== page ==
Small VC funds continue to raise, despite pressure from above
Jason Rowley is a venture capital and technology reporter for Crunchbase News.
More posts by this contributor
Airbnb, Automattic and Pinterest top rank of most acquisitive unicorns
Companies raising supergiant VC aren’t getting any younger
Recently, we bore out with data what has been felt for several years in most U.S. tech scenes: a rising venture market raises funds of all sizes. But it’s a trend that most favors entrenched firms, which raise ever-larger funds to accommodate a shift in the startup life cycle. Private companies are dawdling at the exit door, postponing graduation to public markets because private-market money is cheap and plentiful, for now.
In a time when “blitzscaling” is the business strategy du jour, some high-growth companies raise supergiant nine and 10-figure VC rounds to help them build moats around walled-garden markets they’re trying to build up from both sides, or they’ll die trying.
This is all to point out that, at the high end of the assets-under-management (AUM) spectrum, fund size has ballooned. This nets the biggest size class of VC funds a supermajority of all the capital general partners (GPs) call down from limited partners (LPs). This trend has accelerated in more recent fund vintages.
Small-dollar funds may get less of the overall fundraising pie, but their ranks continue to grow as more fund managers enter the industry. In most cases, sub-$100 million funds aren’t competing for the same institutional capital or sovereign wealth that typically invests in much bigger funds.
All this said, the upswing in smaller-sum funds continues. U.S.-based general partners raised more sub-$100 million venture funds in 2018 than in any year prior. This is true for two separate size classes: “Micro” and “Nano,” which exhibit similar growth patterns over time.
Featherweight funds soar on market thermals
Let’s tackle the smallest funds first. “Nano VC” is a relatively new entrant into the venture lexicon, and its definition is somewhat in flux. Samir Kaji, a managing director at First Republic Bank who has tracked the phenomenon of small venture funds for years, coined the term in early 2017 to describe new venture funds raising $15 million or less. Recently, we’ve heard the term “Nano VC” used to reference funds under $25 million, a slightly more expansive definition (perhaps accounting for growing seed and early-stage deal size).
Below, we plot the count of new U.S. Nano VC funds raising $25 million or less, by year announced (via press release or regulatory filing), over time. It is based on a snapshot of Crunchbase’s data taken at the time of writing.
Funds at these sizes are mostly focused on pre-seed, seed and Series A deals. Many are led by first-time and other “emerging” fund managers early on in their investing careers, according to follow-up research by Kaji.
The next size class up, Micro VC, includes venture funds in the $25 million to $100 million range. (Quick terminology note: Sometimes, people refer to all funds under $100 million as Micro, without designating Nano funds as a separate size class.) Micro VC funds are also generally focused on investing in seed and early-stage companies, and are also commonly run by new and emerging managers.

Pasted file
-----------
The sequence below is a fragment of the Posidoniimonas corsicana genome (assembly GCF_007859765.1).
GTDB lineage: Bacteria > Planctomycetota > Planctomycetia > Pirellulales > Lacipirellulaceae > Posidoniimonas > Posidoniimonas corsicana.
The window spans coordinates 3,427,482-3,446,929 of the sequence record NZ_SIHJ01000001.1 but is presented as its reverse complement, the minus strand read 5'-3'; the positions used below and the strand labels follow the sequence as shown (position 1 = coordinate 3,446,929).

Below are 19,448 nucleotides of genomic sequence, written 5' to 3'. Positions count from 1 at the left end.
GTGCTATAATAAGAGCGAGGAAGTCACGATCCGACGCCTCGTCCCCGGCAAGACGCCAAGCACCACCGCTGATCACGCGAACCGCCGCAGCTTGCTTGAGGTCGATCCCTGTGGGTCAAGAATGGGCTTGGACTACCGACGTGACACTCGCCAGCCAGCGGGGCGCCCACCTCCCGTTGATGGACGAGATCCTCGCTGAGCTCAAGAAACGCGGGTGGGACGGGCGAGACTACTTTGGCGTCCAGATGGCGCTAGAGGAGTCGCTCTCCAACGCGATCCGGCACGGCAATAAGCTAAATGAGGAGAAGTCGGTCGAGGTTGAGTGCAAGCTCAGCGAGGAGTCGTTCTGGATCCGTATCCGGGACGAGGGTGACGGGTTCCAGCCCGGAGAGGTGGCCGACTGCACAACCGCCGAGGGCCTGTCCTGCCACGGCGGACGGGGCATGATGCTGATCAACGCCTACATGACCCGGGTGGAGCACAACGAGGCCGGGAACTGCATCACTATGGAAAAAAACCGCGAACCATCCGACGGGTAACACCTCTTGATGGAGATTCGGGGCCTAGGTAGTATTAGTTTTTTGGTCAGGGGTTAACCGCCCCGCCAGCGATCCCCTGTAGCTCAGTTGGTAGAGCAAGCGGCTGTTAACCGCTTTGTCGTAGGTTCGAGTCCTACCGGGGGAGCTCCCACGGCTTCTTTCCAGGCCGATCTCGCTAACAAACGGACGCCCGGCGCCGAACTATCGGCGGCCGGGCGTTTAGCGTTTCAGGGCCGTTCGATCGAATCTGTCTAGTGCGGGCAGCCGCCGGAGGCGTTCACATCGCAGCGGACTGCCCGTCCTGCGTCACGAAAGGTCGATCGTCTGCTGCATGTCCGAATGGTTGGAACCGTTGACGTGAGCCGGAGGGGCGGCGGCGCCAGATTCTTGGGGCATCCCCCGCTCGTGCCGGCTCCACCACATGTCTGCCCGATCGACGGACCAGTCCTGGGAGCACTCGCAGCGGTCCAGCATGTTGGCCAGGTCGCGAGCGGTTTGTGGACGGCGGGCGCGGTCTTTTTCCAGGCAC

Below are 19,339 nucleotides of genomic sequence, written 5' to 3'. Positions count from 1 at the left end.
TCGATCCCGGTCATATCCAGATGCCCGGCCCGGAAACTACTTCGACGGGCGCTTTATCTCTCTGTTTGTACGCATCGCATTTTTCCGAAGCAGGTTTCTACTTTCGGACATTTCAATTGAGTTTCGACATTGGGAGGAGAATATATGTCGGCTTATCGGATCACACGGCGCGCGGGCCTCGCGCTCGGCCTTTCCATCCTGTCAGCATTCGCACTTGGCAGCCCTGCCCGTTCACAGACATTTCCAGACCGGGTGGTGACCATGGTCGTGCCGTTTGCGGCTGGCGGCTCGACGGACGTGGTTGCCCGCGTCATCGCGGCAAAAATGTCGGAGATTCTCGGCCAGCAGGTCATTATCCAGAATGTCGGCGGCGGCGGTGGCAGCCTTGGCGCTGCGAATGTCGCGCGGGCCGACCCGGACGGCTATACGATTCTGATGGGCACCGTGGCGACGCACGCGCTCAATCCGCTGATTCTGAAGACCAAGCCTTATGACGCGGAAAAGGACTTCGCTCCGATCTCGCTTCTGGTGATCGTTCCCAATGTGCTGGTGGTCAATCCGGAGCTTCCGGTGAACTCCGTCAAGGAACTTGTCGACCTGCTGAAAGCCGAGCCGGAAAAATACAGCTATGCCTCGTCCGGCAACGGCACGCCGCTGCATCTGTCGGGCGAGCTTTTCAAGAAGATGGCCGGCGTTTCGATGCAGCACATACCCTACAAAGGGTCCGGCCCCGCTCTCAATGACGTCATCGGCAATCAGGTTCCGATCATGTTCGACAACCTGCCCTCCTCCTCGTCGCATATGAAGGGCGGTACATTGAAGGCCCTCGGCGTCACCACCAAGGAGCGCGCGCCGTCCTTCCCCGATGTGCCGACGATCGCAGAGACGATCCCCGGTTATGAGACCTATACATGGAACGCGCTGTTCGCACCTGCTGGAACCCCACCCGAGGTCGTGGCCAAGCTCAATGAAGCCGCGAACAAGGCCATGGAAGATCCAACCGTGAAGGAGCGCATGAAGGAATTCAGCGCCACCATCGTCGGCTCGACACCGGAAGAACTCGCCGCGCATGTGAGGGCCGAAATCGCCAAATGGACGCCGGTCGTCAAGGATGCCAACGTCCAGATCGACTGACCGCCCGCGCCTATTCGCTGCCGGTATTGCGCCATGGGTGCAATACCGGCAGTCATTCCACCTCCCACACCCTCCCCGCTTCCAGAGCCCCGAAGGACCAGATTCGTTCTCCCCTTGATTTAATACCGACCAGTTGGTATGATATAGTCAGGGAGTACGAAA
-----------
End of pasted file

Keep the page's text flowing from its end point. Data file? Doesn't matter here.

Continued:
Creation of Micro VC funds also picked up over time, as well.
Although it’s a tidy little coincidence that our analysis shows roughly the same number of Micro and Nano VC funds raised in 2018, it’s important to remember that we’re sometimes talking about an order-of-magnitude difference in AUM between the two size classes. Nano and Micro VC funds accounted for roughly 24 and 25 percent, respectively, of the count of new venture firms announced or disclosed (via SEC filing) in 2018. However, Micro VC funds ($25 million-$100 million) raised six percent of the total capital raised by venture firms, while Nano VC funds (<$25 million) accounted for roughly one percent of total LP-GP dollar volume in 2018.
Good reason for caution
Lately, there’s been a lot of talk about declines in the reported number of seed-stage deals, a primary destination for capital raised by smaller funds. However, it’s likely that these declines aren’t as precipitous as the numbers may suggest. There are known delays in seed and early-stage deal reporting, as documented by Crunchbase News (in our quarterly reporting and methodology guide) and others. And, at least anecdotally, it seems like startups are staying in “stealth mode” longer, which only serves to exacerbate the reporting lag.
All this being said, projections (which try to compensate for delays using historical patterns of deal disclosures) from our Q4 2018 report on U.S. and Canadian venture investing found that seed-stage deal volume has declined for the past couple of quarters, while total dollar volume raised by seed-stage companies rose slightly in the final quarter of last year. Projected early-stage deal volume leveled off in the past several quarters, while projected dollar volume grew more than 11 percent quarter over quarter.
In other words, both seed and early-stage deals are getting bigger, on average, at the same time deal volume growth is stagnating in the U.S. and Canada. If this trend continues, funds on the smaller end of the AUM spectrum may face deal-flow pipeline problems in the future, or get priced out of bidding wars for a diminishing supply of equity in fledgling technology ventures with high growth potential.